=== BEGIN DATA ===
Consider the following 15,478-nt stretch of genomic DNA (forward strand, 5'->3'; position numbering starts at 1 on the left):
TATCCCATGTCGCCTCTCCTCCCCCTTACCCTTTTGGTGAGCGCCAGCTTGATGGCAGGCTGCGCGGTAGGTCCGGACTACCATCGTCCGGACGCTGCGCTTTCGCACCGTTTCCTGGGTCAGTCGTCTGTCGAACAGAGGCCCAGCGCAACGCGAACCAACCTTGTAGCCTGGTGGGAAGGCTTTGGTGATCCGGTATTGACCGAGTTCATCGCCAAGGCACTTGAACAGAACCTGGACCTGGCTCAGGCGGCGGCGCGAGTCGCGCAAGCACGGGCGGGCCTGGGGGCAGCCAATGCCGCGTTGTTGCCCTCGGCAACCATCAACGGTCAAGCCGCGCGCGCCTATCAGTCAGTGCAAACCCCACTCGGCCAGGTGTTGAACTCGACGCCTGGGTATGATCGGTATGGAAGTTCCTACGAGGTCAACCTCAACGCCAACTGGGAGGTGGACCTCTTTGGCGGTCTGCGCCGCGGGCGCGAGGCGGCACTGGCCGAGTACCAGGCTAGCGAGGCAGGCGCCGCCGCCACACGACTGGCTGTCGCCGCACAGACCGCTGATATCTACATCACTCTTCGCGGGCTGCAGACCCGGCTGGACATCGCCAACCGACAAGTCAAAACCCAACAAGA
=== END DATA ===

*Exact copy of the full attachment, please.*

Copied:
Consider the following 15,478-nt stretch of genomic DNA (forward strand, 5'->3'; position numbering starts at 1 on the left):
TATCCCATGTCGCCTCTCCTCCCCCTTACCCTTTTGGTGAGCGCCAGCTTGATGGCAGGCTGCGCGGTAGGTCCGGACTACCATCGTCCGGACGCTGCGCTTTCGCACCGTTTCCTGGGTCAGTCGTCTGTCGAACAGAGGCCCAGCGCAACGCGAACCAACCTTGTAGCCTGGTGGGAAGGCTTTGGTGATCCGGTATTGACCGAGTTCATCGCCAAGGCACTTGAACAGAACCTGGACCTGGCTCAGGCGGCGGCGCGAGTCGCGCAAGCACGGGCGGGCCTGGGGGCAGCCAATGCCGCGTTGTTGCCCTCGGCAACCATCAACGGTCAAGCCGCGCGCGCCTATCAGTCAGTGCAAACCCCACTCGGCCAGGTGTTGAACTCGACGCCTGGGTATGATCGGTATGGAAGTTCCTACGAGGTCAACCTCAACGCCAACTGGGAGGTGGACCTCTTTGGCGGTCTGCGCCGCGGGCGCGAGGCGGCACTGGCCGAGTACCAGGCTAGCGAGGCAGGCGCCGCCGCCACACGACTGGCTGTCGCCGCACAGACCGCTGATATCTACATCACTCTTCGCGGGCTGCAGACCCGGCTGGACATCGCCAACCGACAAGTCAAAACCCAACAAGA